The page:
Over the past decade, increasing data suggest potential safety issues associated with bisphosphonates such as osteonecrosis of the jaw, atrial fibrillation and atypical femur fracture. The positive effects of the bisphosphonates treatment may be counterbalanced by a decrease in tissue heterogeneity, which could impair tissue mechanical properties. To date, long-term effects of bisphosphonates are not fully understood,  and the effects of bisphosphonates may be different in developing bones in adolescents [8, 9]. Furthermore, there are safety concerns for women of child bearing age, because animal studies suggest bisphosphonates as small molecules may pass through the placenta and adversely affect fetal skeleton. Use of bisphosphonates in women of child bearing age may be particularly problematic as a large portion of the absorbed bisphosphonates dose is bound to bone with an estimated elimination half-life of greater than 10 years,  and thus pre-pregnancy administration of bisphosphonates could potentially result in embryonic exposure.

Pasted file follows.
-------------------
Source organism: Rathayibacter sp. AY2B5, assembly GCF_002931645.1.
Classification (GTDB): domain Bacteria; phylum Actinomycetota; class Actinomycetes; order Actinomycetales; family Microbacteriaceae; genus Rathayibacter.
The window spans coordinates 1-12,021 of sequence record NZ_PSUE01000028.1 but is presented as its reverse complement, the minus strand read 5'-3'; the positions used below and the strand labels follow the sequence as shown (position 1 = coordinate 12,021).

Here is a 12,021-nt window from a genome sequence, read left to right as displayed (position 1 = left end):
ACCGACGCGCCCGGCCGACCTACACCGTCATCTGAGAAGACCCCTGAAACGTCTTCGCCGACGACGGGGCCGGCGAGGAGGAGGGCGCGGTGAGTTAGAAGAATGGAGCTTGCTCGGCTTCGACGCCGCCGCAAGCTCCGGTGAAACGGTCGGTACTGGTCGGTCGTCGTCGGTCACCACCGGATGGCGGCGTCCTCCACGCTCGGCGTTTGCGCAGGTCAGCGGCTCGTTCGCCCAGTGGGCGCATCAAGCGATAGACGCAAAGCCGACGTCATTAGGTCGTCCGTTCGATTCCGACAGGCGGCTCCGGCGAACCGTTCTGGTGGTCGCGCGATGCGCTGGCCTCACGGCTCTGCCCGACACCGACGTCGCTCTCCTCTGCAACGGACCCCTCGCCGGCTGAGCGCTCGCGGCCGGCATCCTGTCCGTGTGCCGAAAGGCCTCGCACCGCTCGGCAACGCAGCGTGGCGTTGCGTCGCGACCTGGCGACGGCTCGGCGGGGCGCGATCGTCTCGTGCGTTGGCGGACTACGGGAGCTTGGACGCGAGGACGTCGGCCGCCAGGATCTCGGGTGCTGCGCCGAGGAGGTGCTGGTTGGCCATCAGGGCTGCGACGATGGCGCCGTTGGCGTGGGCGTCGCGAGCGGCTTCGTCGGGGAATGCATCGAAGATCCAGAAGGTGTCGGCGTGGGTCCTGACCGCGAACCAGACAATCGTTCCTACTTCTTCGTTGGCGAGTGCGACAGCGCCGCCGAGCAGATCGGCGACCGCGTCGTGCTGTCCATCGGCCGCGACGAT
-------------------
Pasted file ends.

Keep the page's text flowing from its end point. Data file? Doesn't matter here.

Long-term use of glucocorticoids is associated with morbid complications including a decline in bone mineral density (BMD), subsequent osteoporosis, and resultant fractures. The literature suggests an increased risk of fractures is reported with a daily dosage of prednisolone or equivalent as low as 2.5–7.5 mg.  However, glucocorticoids use alone may not be a sufficient reason for prescribing bisphosphonates in younger patients. The American College of Rheumatology (ACR) 2012 recommendations for the prevention and treatment of glucocorticoid-induced osteoporosis suggest women with childbearing potential should have prevalent fragility fracture in addition to more than 3 months glucocorticoids use as an indication for bisphosphonates treatment.